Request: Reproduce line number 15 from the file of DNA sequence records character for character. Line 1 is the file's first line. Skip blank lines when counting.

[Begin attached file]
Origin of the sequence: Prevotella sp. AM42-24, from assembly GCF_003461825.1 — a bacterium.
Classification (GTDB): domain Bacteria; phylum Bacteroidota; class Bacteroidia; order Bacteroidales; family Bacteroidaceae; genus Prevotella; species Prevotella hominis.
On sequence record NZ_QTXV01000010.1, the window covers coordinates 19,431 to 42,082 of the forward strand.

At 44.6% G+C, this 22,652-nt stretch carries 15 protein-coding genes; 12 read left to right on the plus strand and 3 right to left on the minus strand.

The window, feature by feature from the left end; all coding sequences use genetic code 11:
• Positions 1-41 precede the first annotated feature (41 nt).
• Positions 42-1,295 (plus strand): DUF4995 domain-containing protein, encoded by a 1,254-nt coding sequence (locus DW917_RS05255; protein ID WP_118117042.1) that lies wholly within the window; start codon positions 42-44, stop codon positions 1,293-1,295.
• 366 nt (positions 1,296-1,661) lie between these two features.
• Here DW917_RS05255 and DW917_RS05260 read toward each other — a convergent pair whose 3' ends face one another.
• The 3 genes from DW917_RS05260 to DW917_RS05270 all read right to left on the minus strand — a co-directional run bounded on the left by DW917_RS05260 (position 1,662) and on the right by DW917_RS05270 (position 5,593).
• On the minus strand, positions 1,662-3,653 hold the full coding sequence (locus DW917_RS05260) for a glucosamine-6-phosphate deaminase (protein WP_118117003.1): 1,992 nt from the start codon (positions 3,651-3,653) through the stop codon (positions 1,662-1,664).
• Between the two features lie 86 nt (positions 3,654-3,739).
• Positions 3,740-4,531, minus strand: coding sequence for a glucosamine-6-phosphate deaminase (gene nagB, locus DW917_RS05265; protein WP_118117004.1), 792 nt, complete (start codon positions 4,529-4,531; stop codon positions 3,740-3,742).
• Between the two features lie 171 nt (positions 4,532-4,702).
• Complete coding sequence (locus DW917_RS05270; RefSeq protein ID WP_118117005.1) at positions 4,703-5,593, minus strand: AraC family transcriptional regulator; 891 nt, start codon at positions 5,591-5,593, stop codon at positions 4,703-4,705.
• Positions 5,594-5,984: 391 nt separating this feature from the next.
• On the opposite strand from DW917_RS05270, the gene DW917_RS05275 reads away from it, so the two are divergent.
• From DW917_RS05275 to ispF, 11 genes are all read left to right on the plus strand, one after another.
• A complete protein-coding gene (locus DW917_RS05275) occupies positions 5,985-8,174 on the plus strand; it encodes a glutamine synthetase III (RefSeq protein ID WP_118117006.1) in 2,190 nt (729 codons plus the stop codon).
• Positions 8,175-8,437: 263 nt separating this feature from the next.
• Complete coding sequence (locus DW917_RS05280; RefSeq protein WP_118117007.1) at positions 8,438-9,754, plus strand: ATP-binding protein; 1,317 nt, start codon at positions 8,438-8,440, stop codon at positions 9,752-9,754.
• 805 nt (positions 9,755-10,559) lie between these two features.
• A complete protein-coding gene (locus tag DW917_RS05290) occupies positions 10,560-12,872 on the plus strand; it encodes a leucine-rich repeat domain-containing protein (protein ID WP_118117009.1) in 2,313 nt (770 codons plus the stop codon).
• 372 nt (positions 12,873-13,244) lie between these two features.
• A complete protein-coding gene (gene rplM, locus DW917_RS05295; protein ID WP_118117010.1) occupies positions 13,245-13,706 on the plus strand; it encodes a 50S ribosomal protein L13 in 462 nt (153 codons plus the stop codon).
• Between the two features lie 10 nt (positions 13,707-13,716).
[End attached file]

• Complete coding sequence (locus DW917_RS05270; RefSeq protein ID WP_118117005.1) at positions 4,703-5,593, minus strand: AraC family transcriptional regulator; 891 nt, start codon at positions 5,591-5,593, stop codon at positions 4,703-4,705.